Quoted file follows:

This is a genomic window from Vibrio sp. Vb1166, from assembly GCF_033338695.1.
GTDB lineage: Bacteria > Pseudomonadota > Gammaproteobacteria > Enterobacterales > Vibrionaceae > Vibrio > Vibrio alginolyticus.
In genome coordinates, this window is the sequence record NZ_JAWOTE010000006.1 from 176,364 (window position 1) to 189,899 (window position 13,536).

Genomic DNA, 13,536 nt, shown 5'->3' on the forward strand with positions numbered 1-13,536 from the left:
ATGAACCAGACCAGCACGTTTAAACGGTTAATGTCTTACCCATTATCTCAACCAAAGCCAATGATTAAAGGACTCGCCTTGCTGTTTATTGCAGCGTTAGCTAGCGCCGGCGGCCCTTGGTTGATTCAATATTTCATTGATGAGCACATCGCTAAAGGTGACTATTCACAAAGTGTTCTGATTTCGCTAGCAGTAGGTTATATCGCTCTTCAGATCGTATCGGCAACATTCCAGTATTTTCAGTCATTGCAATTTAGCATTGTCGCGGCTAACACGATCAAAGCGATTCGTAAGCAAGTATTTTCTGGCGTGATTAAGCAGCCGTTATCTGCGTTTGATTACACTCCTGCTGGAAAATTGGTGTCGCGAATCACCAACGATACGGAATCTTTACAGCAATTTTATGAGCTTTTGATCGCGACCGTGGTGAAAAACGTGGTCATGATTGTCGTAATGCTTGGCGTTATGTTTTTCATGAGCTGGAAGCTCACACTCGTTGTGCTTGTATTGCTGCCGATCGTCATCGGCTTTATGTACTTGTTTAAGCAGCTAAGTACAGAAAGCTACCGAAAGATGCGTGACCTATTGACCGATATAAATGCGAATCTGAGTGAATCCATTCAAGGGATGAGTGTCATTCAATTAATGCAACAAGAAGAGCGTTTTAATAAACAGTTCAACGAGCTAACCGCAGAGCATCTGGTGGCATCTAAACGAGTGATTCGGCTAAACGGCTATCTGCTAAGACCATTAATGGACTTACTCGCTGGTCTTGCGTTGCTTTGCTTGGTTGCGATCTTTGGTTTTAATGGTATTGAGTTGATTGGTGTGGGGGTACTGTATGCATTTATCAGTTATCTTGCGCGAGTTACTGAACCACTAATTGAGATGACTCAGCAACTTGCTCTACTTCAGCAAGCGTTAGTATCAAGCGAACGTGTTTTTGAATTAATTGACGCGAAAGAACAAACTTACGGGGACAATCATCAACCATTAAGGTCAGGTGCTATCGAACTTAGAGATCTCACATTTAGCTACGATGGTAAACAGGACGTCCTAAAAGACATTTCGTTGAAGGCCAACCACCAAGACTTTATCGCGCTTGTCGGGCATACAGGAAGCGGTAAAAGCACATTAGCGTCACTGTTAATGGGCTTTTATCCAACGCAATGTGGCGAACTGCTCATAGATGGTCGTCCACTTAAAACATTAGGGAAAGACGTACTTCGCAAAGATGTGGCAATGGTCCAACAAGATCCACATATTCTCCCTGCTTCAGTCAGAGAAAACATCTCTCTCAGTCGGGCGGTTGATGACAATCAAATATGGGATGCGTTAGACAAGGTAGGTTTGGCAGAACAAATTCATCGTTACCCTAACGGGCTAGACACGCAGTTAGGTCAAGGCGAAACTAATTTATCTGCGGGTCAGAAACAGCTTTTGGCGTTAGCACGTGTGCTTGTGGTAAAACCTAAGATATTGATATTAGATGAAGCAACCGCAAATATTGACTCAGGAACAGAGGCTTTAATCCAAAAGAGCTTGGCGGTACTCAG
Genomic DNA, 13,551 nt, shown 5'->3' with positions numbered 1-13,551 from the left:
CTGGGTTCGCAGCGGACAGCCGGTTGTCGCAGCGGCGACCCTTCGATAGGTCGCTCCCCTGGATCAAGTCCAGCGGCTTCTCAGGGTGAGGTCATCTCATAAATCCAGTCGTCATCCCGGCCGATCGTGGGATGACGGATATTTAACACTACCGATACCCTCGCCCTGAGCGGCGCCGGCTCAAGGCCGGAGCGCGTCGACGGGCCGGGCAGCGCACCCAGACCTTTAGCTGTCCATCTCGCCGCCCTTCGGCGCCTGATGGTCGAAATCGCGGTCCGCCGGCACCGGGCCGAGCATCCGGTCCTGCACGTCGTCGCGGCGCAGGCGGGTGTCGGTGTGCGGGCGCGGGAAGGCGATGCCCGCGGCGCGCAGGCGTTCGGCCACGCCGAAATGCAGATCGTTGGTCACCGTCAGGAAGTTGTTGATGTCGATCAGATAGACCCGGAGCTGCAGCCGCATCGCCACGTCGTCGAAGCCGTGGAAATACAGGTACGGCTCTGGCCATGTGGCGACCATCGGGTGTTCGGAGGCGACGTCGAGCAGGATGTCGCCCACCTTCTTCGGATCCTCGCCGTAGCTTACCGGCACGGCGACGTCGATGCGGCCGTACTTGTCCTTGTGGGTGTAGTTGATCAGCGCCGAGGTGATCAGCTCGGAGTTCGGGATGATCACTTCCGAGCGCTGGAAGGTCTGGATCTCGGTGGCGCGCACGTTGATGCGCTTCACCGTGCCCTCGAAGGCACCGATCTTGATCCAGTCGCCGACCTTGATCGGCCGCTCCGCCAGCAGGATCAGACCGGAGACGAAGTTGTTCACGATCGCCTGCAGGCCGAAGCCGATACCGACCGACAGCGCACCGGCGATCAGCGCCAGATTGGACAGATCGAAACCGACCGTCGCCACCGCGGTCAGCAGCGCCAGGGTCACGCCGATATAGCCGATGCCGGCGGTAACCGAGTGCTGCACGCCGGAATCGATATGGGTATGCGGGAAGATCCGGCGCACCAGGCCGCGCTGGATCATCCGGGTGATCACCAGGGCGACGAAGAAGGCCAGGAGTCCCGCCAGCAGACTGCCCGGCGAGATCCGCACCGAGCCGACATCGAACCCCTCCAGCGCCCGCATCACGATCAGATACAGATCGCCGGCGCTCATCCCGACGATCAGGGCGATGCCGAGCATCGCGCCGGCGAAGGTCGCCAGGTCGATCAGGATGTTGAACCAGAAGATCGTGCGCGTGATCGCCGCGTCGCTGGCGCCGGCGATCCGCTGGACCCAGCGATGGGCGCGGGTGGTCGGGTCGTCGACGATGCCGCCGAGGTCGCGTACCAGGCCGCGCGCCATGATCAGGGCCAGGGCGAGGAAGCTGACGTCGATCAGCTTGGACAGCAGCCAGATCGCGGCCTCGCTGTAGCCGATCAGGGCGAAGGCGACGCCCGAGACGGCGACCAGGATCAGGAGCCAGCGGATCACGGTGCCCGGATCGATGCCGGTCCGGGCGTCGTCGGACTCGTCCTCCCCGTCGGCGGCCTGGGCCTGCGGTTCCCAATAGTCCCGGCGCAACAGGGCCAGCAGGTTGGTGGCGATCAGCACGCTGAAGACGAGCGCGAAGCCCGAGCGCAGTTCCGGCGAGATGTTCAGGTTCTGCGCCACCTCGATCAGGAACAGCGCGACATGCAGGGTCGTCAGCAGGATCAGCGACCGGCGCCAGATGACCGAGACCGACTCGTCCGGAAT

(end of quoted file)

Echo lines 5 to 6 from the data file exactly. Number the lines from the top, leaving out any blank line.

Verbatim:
ATGAACCAGACCAGCACGTTTAAACGGTTAATGTCTTACCCATTATCTCAACCAAAGCCAATGATTAAAGGACTCGCCTTGCTGTTTATTGCAGCGTTAGCTAGCGCCGGCGGCCCTTGGTTGATTCAATATTTCATTGATGAGCACATCGCTAAAGGTGACTATTCACAAAGTGTTCTGATTTCGCTAGCAGTAGGTTATATCGCTCTTCAGATCGTATCGGCAACATTCCAGTATTTTCAGTCATTGCAATTTAGCATTGTCGCGGCTAACACGATCAAAGCGATTCGTAAGCAAGTATTTTCTGGCGTGATTAAGCAGCCGTTATCTGCGTTTGATTACACTCCTGCTGGAAAATTGGTGTCGCGAATCACCAACGATACGGAATCTTTACAGCAATTTTATGAGCTTTTGATCGCGACCGTGGTGAAAAACGTGGTCATGATTGTCGTAATGCTTGGCGTTATGTTTTTCATGAGCTGGAAGCTCACACTCGTTGTGCTTGTATTGCTGCCGATCGTCATCGGCTTTATGTACTTGTTTAAGCAGCTAAGTACAGAAAGCTACCGAAAGATGCGTGACCTATTGACCGATATAAATGCGAATCTGAGTGAATCCATTCAAGGGATGAGTGTCATTCAATTAATGCAACAAGAAGAGCGTTTTAATAAACAGTTCAACGAGCTAACCGCAGAGCATCTGGTGGCATCTAAACGAGTGATTCGGCTAAACGGCTATCTGCTAAGACCATTAATGGACTTACTCGCTGGTCTTGCGTTGCTTTGCTTGGTTGCGATCTTTGGTTTTAATGGTATTGAGTTGATTGGTGTGGGGGTACTGTATGCATTTATCAGTTATCTTGCGCGAGTTACTGAACCACTAATTGAGATGACTCAGCAACTTGCTCTACTTCAGCAAGCGTTAGTATCAAGCGAACGTGTTTTTGAATTAATTGACGCGAAAGAACAAACTTACGGGGACAATCATCAACCATTAAGGTCAGGTGCTATCGAACTTAGAGATCTCACATTTAGCTACGATGGTAAACAGGACGTCCTAAAAGACATTTCGTTGAAGGCCAACCACCAAGACTTTATCGCGCTTGTCGGGCATACAGGAAGCGGTAAAAGCACATTAGCGTCACTGTTAATGGGCTTTTATCCAACGCAATGTGGCGAACTGCTCATAGATGGTCGTCCACTTAAAACATTAGGGAAAGACGTACTTCGCAAAGATGTGGCAATGGTCCAACAAGATCCACATATTCTCCCTGCTTCAGTCAGAGAAAACATCTCTCTCAGTCGGGCGGTTGATGACAATCAAATATGGGATGCGTTAGACAAGGTAGGTTTGGCAGAACAAATTCATCGTTACCCTAACGGGCTAGACACGCAGTTAGGTCAAGGCGAAACTAATTTATCTGCGGGTCAGAAACAGCTTTTGGCGTTAGCACGTGTGCTTGTGGTAAAACCTAAGATATTGATATTAGATGAAGCAACCGCAAATATTGACTCAGGAACAGAGGCTTTAATCCAAAAGAGCTTGGCGGTACTCAG
Genomic DNA, 13,551 nt, shown 5'->3' with positions numbered 1-13,551 from the left: